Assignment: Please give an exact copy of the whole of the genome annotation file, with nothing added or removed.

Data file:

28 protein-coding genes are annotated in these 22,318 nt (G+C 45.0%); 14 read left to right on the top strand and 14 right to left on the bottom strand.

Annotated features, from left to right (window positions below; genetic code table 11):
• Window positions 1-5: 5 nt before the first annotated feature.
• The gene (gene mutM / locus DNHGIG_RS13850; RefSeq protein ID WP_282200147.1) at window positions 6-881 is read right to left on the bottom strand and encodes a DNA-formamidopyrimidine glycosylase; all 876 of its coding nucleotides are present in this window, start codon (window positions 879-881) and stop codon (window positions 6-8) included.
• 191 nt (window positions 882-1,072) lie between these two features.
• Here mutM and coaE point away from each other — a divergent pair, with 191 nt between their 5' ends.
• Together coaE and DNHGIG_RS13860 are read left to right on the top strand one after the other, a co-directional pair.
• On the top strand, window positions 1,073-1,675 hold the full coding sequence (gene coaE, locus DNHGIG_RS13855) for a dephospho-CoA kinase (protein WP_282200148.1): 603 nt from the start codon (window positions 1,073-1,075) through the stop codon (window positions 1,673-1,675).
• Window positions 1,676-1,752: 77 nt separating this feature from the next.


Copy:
28 protein-coding genes are annotated in these 22,318 nt (G+C 45.0%); 14 read left to right on the top strand and 14 right to left on the bottom strand.

Annotated features, from left to right (window positions below; genetic code table 11):
• Window positions 1-5: 5 nt before the first annotated feature.
• The gene (gene mutM / locus DNHGIG_RS13850; RefSeq protein ID WP_282200147.1) at window positions 6-881 is read right to left on the bottom strand and encodes a DNA-formamidopyrimidine glycosylase; all 876 of its coding nucleotides are present in this window, start codon (window positions 879-881) and stop codon (window positions 6-8) included.
• 191 nt (window positions 882-1,072) lie between these two features.
• Here mutM and coaE point away from each other — a divergent pair, with 191 nt between their 5' ends.
• Together coaE and DNHGIG_RS13860 are read left to right on the top strand one after the other, a co-directional pair.
• On the top strand, window positions 1,073-1,675 hold the full coding sequence (gene coaE, locus DNHGIG_RS13855) for a dephospho-CoA kinase (protein WP_282200148.1): 603 nt from the start codon (window positions 1,073-1,075) through the stop codon (window positions 1,673-1,675).
• Window positions 1,676-1,752: 77 nt separating this feature from the next.